RESEARCH ON FRESH AIR CHANGE RATE - 1. OCCUPANTS' INFLUENCE ON AIR CHANGE
Knowledge of air-change in dwellings under conditions of use is a prerequisite for calculation of energy consumption for space heating and for evaluation of a dwelling's indoor climate. This report deals with the first series of measurements of air-change in occupied dwellings. The measurements were conducted in a total of 25 dwellings, over an aggregate period of 205 days. Not until 1981, when the first complete sets of air-change measurement equipment capable of continuous registration had been fully developed, was it possible to measure air change in dwellings during occupancy. The measuring principle applied is "the method with constant concentration of tracer gas". The measurements conducted show that the occupants exert a very considerable influence on the total air change in the dwelling. The air change for occupied dwellings is, on average, 3 + 4 times greater than air change in sealed buildings (i.e. with air escape valves, doors, windows and ventilation systems closed). The average air change for the sealed dwelling is 0.19 times per hour. Even though the average air change for occupied dwellings is higher than the rate normally recommended, some 20 % of dwellings have, nevertheless, an extremely low rate of air change. The measurements also reveal a trend indicating a higher rate of air change in mechanically ventilated dwellings than in naturally ventilated dwellings. The calculations performed on natural ventilation systems show that air escape valves with apertures of 30 cm**2 per room are not adequate to create the requisite air-change for sealed dwellings.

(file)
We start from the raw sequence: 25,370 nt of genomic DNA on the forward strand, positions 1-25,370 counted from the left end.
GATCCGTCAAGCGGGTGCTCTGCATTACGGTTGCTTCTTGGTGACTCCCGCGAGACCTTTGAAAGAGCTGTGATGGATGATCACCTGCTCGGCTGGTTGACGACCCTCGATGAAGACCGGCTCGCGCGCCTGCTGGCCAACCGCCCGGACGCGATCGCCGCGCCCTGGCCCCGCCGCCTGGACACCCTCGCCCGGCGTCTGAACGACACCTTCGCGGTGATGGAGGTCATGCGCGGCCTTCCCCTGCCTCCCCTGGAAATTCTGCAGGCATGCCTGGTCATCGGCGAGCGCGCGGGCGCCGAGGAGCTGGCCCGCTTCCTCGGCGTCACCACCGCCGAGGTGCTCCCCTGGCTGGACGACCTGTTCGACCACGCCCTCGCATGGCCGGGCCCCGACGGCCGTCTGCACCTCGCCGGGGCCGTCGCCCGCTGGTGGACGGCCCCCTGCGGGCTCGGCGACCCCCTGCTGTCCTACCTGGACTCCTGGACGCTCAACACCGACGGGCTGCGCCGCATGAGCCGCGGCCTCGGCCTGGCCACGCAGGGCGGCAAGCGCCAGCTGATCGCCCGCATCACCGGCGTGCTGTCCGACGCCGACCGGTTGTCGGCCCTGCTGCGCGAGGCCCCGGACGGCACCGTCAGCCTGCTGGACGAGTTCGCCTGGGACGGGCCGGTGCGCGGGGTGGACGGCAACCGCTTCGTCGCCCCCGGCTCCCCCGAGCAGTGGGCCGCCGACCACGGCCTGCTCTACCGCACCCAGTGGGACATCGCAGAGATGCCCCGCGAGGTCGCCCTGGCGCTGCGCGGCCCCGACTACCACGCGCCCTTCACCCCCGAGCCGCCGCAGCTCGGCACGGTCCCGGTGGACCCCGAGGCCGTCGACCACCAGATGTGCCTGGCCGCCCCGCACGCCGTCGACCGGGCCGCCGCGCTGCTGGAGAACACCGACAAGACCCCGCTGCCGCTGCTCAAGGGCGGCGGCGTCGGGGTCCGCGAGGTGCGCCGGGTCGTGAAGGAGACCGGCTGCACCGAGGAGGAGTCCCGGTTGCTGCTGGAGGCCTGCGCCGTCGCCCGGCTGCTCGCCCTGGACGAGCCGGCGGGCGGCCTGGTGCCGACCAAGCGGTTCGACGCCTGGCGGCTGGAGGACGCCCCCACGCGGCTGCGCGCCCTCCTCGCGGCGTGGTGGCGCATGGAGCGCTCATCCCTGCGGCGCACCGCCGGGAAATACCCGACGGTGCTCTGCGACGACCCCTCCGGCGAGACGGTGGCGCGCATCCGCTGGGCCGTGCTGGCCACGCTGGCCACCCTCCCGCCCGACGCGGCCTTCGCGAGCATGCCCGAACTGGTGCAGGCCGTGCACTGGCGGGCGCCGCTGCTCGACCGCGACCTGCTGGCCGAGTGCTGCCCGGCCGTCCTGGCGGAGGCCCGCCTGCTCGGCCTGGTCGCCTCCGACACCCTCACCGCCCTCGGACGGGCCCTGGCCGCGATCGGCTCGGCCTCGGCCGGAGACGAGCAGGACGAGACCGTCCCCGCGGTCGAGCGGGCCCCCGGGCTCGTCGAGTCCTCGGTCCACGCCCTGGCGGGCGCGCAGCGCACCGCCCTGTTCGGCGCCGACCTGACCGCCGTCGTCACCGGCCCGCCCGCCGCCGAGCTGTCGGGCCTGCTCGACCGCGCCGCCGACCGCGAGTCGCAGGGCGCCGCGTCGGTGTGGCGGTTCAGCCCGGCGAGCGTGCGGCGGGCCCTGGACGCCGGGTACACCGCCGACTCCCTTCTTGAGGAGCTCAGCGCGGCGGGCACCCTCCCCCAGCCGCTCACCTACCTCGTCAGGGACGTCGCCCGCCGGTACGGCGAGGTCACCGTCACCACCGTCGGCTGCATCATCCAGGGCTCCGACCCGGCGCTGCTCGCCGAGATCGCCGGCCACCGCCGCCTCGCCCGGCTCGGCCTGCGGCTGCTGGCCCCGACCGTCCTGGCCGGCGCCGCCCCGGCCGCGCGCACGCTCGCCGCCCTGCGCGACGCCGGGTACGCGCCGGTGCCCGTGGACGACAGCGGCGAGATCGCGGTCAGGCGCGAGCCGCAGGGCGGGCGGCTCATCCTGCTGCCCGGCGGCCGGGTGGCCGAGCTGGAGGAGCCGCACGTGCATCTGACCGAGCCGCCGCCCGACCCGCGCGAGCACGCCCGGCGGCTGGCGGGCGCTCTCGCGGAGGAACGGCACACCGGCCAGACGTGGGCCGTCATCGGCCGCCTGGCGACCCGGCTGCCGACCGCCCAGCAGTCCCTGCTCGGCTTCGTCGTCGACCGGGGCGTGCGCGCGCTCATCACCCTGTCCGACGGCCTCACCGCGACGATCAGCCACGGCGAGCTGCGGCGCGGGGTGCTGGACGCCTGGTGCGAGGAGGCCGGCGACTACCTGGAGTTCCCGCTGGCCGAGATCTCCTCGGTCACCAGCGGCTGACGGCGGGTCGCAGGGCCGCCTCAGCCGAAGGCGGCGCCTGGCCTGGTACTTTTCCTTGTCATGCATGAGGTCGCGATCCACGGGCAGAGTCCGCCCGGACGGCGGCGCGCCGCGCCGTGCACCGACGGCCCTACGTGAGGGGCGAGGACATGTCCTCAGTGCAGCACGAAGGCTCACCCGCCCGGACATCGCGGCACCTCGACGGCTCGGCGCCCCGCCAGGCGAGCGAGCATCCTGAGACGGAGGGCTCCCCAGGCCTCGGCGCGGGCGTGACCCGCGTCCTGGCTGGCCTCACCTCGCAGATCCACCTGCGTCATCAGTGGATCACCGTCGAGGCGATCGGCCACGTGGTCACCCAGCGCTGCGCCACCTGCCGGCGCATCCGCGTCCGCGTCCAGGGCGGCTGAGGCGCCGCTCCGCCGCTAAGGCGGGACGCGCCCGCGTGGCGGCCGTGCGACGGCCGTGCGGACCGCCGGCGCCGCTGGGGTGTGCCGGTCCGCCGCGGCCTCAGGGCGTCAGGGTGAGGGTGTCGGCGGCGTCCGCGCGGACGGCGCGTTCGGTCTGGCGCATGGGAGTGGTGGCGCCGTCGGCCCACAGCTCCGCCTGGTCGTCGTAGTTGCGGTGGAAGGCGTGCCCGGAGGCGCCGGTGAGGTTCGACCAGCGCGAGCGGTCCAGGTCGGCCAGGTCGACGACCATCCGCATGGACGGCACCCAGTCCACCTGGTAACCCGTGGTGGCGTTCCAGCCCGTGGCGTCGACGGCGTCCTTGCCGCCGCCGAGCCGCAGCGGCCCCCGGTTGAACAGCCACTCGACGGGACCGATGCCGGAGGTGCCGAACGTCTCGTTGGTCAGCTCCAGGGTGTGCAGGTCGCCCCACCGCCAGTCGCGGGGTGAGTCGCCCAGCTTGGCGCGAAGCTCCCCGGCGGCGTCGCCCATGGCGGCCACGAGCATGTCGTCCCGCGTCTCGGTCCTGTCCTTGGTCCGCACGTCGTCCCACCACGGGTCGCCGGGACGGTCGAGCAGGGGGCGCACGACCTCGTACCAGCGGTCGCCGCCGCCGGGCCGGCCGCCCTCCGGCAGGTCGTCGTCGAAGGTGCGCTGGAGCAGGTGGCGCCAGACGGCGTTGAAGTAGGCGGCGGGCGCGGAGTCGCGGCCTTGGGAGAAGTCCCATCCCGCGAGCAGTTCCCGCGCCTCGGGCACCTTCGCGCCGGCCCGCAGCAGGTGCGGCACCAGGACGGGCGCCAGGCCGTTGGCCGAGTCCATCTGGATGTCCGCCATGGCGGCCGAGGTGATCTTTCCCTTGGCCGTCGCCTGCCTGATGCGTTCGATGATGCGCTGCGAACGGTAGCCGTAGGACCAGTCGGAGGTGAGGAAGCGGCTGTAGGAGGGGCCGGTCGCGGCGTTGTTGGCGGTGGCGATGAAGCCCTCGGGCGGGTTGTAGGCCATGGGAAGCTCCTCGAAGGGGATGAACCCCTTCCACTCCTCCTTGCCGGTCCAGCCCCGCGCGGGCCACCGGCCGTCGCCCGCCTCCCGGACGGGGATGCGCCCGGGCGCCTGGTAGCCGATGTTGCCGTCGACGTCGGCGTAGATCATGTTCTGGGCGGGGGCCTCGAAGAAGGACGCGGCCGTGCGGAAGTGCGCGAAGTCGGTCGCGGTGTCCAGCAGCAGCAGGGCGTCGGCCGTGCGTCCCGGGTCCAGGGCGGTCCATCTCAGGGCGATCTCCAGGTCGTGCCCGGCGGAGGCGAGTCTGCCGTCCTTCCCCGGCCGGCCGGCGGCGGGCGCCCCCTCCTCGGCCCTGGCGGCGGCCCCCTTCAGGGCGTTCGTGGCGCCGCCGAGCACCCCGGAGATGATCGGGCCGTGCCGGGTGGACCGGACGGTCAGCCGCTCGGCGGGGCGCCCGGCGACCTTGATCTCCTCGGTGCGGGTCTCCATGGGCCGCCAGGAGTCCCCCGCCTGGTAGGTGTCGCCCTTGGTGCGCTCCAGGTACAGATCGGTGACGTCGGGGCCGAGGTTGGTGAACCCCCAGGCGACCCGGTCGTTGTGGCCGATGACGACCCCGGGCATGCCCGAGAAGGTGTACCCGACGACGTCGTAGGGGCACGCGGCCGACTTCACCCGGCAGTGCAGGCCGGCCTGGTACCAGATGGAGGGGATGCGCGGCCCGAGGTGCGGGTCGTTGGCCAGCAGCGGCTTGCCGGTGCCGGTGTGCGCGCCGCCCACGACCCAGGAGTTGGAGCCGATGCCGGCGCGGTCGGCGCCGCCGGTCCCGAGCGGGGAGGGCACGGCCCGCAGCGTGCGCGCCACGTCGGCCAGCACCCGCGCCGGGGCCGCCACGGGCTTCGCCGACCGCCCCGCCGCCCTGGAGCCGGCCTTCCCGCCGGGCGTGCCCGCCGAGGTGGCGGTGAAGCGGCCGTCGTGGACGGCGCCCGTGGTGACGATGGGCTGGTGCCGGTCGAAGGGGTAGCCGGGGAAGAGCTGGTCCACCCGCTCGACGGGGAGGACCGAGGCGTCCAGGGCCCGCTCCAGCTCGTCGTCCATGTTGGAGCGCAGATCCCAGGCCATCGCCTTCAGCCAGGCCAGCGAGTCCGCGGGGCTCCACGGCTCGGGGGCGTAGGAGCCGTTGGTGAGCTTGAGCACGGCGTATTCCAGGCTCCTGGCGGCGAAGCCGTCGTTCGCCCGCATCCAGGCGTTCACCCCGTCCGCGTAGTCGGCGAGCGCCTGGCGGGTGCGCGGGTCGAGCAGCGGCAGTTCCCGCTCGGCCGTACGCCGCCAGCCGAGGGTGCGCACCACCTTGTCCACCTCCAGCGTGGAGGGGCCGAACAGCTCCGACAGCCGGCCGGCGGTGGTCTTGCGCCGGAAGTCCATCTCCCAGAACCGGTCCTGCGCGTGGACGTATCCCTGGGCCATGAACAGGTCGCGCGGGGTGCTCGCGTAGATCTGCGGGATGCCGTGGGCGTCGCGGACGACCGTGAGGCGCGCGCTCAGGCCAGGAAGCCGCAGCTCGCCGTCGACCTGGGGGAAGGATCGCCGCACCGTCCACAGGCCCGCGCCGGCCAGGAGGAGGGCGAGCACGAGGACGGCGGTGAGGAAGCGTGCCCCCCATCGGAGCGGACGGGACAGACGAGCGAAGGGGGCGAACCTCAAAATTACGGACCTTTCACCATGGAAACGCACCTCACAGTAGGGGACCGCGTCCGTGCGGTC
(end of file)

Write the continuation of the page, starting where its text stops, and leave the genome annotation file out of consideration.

Bibliographic Reference: EUR 9930 EN (1985), MF, 222 P., BFR 450, BLOW-UP COPY BFR 1110, EUROFFICE, LUXEMBOURG, POB 1003
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Record Number: 1989124045300 / Last updated on: 1987-01-01
Available languages: en